5 Ways the Digital Age Has Changed Teenage Sexuality

Sexuality in the digital age
Westend61 / Brand X Pictures / Getty Images

The digital age has led to many new ways for teens to learn about and talk about sex. Many parental conversations about “the birds and the bees” haven’t quite caught up with technology yet. It's important to recognize how technology is changing the way teens view sex and sexuality.

1. Pornography is Easily Accessible

Gone are the days of having to wait until they're 18 to purchase pornography. Today’s teens don’t even need to “borrow” a video from an older sibling to catch a glimpse of pornography.

The internet is filled with graphic images that are easily accessible to minors.

A study published in Pediatrics reports that about 42% of 10 to 17-year-olds have been exposed to online pornography in the past year. While two-thirds of minors report unwanted exposure to pornography online, 38% of 16 and 17-year-old males report deliberately visiting pornographic sites.

Looking at graphic pornographic images can certainly influence the way teens begin to view sex and relationships. For example, many teens who view pornography report they don’t see any type of link between the need to have a relationship to go along with sexual activity.

2. The Internet Allows Predators Into Your Home

Predators have easy access to children via social media, online games, and chat rooms. Predators often spend weeks or months grooming their victims as they gain their trust.They may lure teens into sending sexually explicit photos or videos of themselves while parents may be only steps away in another room.

Approximately 13% of young internet users report receiving unwanted sexual solicitations. About 1 in 25 teens have received sexual solicitations from an adult attempting to meet with them in-person. Receiving regular solicitations and propositions may cause teens to think that it's normal or acceptable behavior.


3. Search Engines Answer Questions About Sex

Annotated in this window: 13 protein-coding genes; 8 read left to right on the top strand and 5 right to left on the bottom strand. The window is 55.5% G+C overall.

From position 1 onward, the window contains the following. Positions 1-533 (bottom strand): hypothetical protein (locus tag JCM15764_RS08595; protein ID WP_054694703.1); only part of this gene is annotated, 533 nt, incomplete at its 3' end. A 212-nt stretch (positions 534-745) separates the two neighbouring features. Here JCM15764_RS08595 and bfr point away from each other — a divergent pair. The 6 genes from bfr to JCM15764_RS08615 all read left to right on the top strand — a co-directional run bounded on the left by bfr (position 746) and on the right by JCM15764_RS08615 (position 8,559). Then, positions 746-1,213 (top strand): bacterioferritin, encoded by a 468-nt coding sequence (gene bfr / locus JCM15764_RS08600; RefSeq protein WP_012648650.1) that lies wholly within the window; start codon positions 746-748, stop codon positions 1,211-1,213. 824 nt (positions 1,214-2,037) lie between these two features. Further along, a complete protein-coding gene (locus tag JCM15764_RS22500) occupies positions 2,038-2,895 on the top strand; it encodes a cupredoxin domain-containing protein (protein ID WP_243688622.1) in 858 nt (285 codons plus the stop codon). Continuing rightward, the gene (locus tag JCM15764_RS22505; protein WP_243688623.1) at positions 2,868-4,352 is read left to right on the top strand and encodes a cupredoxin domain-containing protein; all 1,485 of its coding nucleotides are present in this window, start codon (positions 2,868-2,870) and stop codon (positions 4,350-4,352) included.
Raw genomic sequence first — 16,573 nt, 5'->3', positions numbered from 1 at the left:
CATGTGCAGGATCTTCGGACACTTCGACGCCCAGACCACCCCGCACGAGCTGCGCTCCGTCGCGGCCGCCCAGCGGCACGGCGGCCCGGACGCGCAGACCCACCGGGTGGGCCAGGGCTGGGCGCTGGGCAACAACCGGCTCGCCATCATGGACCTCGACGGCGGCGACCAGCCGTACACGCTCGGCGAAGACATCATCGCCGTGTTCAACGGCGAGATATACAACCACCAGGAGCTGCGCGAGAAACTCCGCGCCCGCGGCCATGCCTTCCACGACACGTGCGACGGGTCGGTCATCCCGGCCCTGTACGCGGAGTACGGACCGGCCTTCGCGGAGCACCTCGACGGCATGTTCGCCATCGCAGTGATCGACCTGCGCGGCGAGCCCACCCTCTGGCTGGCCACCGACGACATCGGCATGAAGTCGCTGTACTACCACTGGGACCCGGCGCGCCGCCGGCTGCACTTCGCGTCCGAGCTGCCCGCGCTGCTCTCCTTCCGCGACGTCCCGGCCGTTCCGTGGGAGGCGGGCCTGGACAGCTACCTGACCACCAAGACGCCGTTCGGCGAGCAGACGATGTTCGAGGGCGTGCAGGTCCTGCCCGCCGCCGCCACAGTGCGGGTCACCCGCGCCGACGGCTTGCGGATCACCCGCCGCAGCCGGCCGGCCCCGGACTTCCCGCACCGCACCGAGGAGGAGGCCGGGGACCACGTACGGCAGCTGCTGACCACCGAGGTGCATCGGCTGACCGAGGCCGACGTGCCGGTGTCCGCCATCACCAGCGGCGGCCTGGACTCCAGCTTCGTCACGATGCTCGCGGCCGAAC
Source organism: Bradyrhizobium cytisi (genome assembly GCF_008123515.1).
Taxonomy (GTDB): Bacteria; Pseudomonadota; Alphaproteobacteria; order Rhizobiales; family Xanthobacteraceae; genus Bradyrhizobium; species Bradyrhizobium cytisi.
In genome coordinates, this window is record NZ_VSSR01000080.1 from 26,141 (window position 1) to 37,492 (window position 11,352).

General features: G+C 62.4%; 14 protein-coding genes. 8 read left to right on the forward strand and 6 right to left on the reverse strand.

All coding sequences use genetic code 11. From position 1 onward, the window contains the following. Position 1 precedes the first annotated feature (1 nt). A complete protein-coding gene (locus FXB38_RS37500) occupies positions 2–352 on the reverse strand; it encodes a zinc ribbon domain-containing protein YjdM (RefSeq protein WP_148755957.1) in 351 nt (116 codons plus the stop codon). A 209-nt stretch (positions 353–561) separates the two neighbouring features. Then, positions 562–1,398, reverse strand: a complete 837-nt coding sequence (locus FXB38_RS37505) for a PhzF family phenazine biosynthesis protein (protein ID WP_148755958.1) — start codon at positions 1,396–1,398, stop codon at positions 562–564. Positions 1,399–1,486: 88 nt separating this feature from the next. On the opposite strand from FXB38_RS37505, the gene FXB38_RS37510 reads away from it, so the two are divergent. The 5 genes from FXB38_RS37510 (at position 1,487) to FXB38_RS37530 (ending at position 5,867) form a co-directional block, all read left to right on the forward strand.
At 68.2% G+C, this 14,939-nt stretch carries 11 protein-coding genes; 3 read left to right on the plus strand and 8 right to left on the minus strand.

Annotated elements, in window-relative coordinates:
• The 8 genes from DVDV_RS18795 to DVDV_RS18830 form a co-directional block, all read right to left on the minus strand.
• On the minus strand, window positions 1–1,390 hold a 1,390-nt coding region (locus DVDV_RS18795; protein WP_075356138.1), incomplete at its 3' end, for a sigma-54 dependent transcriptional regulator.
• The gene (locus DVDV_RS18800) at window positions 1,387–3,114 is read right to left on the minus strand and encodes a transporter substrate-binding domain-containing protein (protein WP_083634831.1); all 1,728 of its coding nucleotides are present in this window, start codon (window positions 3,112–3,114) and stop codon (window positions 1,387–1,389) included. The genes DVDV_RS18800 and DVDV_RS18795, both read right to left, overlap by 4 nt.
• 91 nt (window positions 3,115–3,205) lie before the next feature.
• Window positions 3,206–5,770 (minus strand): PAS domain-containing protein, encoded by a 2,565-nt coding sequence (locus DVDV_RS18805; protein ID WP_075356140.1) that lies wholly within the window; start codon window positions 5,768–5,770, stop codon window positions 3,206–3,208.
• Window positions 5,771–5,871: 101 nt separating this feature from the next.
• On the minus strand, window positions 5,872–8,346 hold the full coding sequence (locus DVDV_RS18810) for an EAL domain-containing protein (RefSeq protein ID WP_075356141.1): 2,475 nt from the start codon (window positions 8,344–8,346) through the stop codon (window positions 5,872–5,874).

The internet serves as an educational tool to teach teens about sex. Clearly, that’s not always a bad thing. Teens can turn to the internet to learn about contraception, sexually transmitted diseases, and to get answers to questions they may otherwise feel too embarrassed to ask.

The ability to conduct research, however, also means many teens may not be getting appropriate information. Forums, blogs, and unreliable sources may provide incorrect information that could influence a teen’s sexual choices.

Read More: Should You Monitor Your Teen's Online Activity?

4. Nude Photos are Exchanged Frequently

Sending provocative and nude photos or videos has become the norm in many teenage social circles. Approximately 54% of college students report that they sent sexually explicit text messages and images to other people before the age of 18.

Many young people don’t think about the potential ramifications of sharing sexually explicit material. They presume a current romantic partner would never share it with anyone else and they don’t consider the legal, emotional, or social consequences of sexting.

Read More: Think the Teenage Obsession with Selfies is Harmless? Think Again

5. Sexualized Content is Rampant

Today’s youth have been exposed to more graphic sexualized content than any other generation. And it’s not just the internet that is offering early sex education. Music videos, reality TV, video games, and advertisements all provide explicit sexual content. Even music lyrics have become much more sexually graphic over the years.

Frequent exposure to sexually suggestive material leads to increased sexualized behavior. Teen dances have certainly changed over the past decade or two as holding hands has been replaced with “twerking.” Clothing has become much more revealing and sexualized behavior has become normalized.

Read More: Should You Friend Your Teen on Facebook? 


Author (date). Title. Journal. Volume Page-page.

Wolak, J.,  Mitchell, K., Finkelhor, D. (2007). Unwanted and Wanted Exposure to Online Pornography in a National Sample of Youth Internet Users. Pediatrics. 119(2): 247-257.

DeAngelis, Tori. (2007) Web pornography’s effect on children. Monitor on Psychology. 38(10): 50.

Stohmaier, H., Murphy, M., DeMatteo, D. (2014) Youth Sexting: Prevalence Rates, Driving Motivations, and Deterrent Effect of Legal Consequences. Sexuality Research and Social Policy. 11(3) 245-255.

Continue Reading